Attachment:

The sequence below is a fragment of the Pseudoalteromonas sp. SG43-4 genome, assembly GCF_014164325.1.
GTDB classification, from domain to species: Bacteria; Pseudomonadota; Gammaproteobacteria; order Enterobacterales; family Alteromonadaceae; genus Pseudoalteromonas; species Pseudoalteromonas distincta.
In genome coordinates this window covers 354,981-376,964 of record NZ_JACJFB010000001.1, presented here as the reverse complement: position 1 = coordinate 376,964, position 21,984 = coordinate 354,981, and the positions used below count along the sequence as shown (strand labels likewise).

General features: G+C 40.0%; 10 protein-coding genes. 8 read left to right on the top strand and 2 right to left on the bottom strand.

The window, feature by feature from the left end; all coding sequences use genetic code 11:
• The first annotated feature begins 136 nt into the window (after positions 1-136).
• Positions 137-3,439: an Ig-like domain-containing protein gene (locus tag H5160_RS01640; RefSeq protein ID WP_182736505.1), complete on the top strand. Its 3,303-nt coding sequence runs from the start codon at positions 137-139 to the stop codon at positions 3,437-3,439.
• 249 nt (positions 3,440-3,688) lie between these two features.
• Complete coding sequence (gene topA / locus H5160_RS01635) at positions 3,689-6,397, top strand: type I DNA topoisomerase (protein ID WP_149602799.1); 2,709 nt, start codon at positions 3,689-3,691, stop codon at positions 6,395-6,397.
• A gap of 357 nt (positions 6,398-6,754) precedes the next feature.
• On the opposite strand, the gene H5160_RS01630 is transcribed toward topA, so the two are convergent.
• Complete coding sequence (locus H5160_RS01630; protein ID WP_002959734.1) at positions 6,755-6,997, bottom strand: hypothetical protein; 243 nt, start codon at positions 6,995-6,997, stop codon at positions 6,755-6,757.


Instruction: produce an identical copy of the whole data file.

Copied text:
The sequence below is a fragment of the Pseudoalteromonas sp. SG43-4 genome, assembly GCF_014164325.1.
GTDB classification, from domain to species: Bacteria; Pseudomonadota; Gammaproteobacteria; order Enterobacterales; family Alteromonadaceae; genus Pseudoalteromonas; species Pseudoalteromonas distincta.
In genome coordinates this window covers 354,981-376,964 of record NZ_JACJFB010000001.1, presented here as the reverse complement: position 1 = coordinate 376,964, position 21,984 = coordinate 354,981, and the positions used below count along the sequence as shown (strand labels likewise).

General features: G+C 40.0%; 10 protein-coding genes. 8 read left to right on the top strand and 2 right to left on the bottom strand.

The window, feature by feature from the left end; all coding sequences use genetic code 11:
• The first annotated feature begins 136 nt into the window (after positions 1-136).
• Positions 137-3,439: an Ig-like domain-containing protein gene (locus tag H5160_RS01640; RefSeq protein ID WP_182736505.1), complete on the top strand. Its 3,303-nt coding sequence runs from the start codon at positions 137-139 to the stop codon at positions 3,437-3,439.
• 249 nt (positions 3,440-3,688) lie between these two features.
• Complete coding sequence (gene topA / locus H5160_RS01635) at positions 3,689-6,397, top strand: type I DNA topoisomerase (protein ID WP_149602799.1); 2,709 nt, start codon at positions 3,689-3,691, stop codon at positions 6,395-6,397.
• A gap of 357 nt (positions 6,398-6,754) precedes the next feature.
• On the opposite strand, the gene H5160_RS01630 is transcribed toward topA, so the two are convergent.
• Complete coding sequence (locus H5160_RS01630; protein ID WP_002959734.1) at positions 6,755-6,997, bottom strand: hypothetical protein; 243 nt, start codon at positions 6,995-6,997, stop codon at positions 6,755-6,757.